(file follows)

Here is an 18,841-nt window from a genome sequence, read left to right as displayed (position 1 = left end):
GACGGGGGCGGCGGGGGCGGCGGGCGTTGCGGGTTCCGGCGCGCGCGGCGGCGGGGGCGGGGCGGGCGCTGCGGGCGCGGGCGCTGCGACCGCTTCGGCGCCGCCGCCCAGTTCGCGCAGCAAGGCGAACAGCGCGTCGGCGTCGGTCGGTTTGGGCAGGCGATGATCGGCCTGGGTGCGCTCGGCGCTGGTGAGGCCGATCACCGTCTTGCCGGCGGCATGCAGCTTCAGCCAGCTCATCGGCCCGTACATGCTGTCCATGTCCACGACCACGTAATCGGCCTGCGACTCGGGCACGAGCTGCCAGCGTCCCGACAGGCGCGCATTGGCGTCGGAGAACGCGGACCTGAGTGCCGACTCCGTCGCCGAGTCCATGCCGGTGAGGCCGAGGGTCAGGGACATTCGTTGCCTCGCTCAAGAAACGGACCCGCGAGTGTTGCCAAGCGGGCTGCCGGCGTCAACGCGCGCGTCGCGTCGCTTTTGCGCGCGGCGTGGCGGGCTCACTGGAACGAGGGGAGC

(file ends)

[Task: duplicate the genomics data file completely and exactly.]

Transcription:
Here is an 18,841-nt window from a genome sequence, read left to right as displayed (position 1 = left end):
GACGGGGGCGGCGGGGGCGGCGGGCGTTGCGGGTTCCGGCGCGCGCGGCGGCGGGGGCGGGGCGGGCGCTGCGGGCGCGGGCGCTGCGACCGCTTCGGCGCCGCCGCCCAGTTCGCGCAGCAAGGCGAACAGCGCGTCGGCGTCGGTCGGTTTGGGCAGGCGATGATCGGCCTGGGTGCGCTCGGCGCTGGTGAGGCCGATCACCGTCTTGCCGGCGGCATGCAGCTTCAGCCAGCTCATCGGCCCGTACATGCTGTCCATGTCCACGACCACGTAATCGGCCTGCGACTCGGGCACGAGCTGCCAGCGTCCCGACAGGCGCGCATTGGCGTCGGAGAACGCGGACCTGAGTGCCGACTCCGTCGCCGAGTCCATGCCGGTGAGGCCGAGGGTCAGGGACATTCGTTGCCTCGCTCAAGAAACGGACCCGCGAGTGTTGCCAAGCGGGCTGCCGGCGTCAACGCGCGCGTCGCGTCGCTTTTGCGCGCGGCGTGGCGGGCTCACTGGAACGAGGGGAGC